The title of this post is thinking ahead and overreaching, of course. But it is not entirely without reason.
It is postulated in the preceding post that the reciprocity principle might create social pressure for property laws of minimal reach. It is too early to firmly draw this conclusion, but the thought deserves more explanation than earlier provided.
If conflict of law principles prefer application of the defendant’s law, this enables persons who themselves lack a class of property and any reasonable prospect of obtaining it to adopt laws that do not recognize the class of property at issue. For example, suppose writers adopt copyright laws while consumers adopt copy-freely laws. Under the conflict rule of defendant’s law, a writer could be sued for copyright infringement by a consumer, but a consumer could not be sued for copyright infringement by a writer. To avoid this injustice, writers would choose copy-freely laws and find some other way to earn money from their craft, other than demanding post-publication royalties. Therefore, the social pressure exerted by a large class of consumers adopting copy-freely laws (and thereby giving up the possibility of receiving royalties) would tend to cause writers to do the same, albeit reluctantly.
It does not take too much thought to understand that the same result would apply to every class of property rights in a system of voluntary law societies that applies the defendant’s preference in choice of law, wherever there exists a large class of people with little hope of obtaining and exercising the class of rights at issue. Therefore, the property rights that would tend to evolve and be maintained would be those that are universally enjoyed and hoped for. It would be impossible for a class of entitled persons to hold peculiar property rights, either in kind or in degree, and thereby extract rent from less privileged classes, as occurs in statist societies. It would be impossible to enforce elitist property rights against a much larger class having no hope of enjoying the same, because the less privileged class would simply adopt laws that do not recognize the property right at issue, thus creating pressure for the elite class to do the same.
This leveling pressure could be mitigated by tweaking conflict of law rules, for example by refusing to enforce a claim based on defendant’s law, whenever the plaintiff’s law would result in a lesser penalty than defendant’s law. This might be called the no-hypocrisy rule in choice of law. The no-hypocrisy rule may provide a desirable amount of friction against the leveling pressure exerted by the rule of defendant’s preference in slighter cases of imbalance, without stopping the pressure in more extreme cases. The writer believes, but cannot currently prove, that eliminating the defendant’s rule entirely would break the fundamental principle of voluntary law selection. Perhaps systems such as averaging or random selection could also be regarded as voluntary in nature; generally applying plaintiff’s law probably must be regarded as breaking the voluntary nature of the system. All of this needs further development.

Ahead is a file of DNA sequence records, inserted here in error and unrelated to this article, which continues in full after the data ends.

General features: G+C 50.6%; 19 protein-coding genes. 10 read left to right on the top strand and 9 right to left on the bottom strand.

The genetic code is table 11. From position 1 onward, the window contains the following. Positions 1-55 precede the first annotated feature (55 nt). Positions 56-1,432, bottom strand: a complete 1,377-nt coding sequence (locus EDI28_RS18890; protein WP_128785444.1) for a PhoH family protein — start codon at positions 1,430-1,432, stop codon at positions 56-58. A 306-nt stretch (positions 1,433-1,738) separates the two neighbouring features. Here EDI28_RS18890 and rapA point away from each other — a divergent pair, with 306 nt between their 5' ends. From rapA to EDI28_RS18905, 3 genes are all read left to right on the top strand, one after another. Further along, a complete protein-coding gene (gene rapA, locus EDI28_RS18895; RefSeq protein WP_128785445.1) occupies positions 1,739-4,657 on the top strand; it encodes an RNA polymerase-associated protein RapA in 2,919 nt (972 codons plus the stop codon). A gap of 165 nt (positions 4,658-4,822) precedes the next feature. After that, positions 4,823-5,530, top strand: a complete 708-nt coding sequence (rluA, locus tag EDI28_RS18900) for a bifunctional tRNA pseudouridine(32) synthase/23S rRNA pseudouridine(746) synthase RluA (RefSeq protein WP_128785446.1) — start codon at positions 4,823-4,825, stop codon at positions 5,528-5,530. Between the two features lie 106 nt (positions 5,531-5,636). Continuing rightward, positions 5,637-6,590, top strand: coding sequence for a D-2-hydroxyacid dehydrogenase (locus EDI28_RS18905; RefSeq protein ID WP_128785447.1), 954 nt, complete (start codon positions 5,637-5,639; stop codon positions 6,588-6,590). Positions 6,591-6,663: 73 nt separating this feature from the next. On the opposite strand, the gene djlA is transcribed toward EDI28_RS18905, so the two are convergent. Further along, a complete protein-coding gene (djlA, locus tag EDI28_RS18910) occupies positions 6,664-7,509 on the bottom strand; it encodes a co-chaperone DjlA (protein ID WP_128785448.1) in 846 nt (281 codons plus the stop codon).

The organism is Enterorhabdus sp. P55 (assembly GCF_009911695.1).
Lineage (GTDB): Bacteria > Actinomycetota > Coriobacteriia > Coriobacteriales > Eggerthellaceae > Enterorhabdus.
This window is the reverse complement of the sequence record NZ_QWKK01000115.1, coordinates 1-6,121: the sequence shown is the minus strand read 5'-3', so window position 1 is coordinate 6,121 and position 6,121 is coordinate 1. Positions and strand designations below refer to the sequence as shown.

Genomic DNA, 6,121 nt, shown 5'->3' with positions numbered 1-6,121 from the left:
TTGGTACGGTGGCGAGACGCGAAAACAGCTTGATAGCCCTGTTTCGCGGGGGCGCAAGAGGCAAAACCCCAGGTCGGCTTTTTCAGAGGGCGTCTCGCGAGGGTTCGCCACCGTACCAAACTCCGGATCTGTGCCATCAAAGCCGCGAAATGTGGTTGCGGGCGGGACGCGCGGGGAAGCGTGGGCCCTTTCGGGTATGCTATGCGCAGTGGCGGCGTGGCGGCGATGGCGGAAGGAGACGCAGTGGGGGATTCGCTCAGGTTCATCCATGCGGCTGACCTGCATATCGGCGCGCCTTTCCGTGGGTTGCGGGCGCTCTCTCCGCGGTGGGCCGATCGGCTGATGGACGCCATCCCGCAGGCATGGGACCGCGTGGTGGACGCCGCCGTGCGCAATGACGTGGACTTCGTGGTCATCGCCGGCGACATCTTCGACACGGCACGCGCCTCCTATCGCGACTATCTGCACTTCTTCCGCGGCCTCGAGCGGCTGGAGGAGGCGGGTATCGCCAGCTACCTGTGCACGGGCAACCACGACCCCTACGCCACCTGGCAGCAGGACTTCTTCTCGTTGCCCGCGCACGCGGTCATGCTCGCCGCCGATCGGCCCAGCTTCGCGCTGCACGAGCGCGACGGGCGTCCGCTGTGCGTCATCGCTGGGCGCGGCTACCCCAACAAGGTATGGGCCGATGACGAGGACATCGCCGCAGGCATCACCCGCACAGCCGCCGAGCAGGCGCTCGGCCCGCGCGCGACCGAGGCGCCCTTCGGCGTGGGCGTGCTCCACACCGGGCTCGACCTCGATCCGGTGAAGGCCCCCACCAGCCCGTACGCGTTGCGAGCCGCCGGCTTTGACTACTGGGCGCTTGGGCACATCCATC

Yet we are beginning to see a truly marvelous and unexpected result of starting with the basic principles of voluntary law: a solution to the problem of entrenched property classes that so befuddled Marx and his followers, and led to so much death, destruction, and wasted lives in the 20th century. Voluntary Law holds the promise of making the holding of elite property interests impossible through the simple, peaceful, and statelessly democratic process of recognizing no law but that which is voluntarily adopted, and generally applying defendant’s rule to conflicts of laws.
This is a very bold claim to make, and may perhaps be disproved. If you think the claim is wrong, please do try and show why.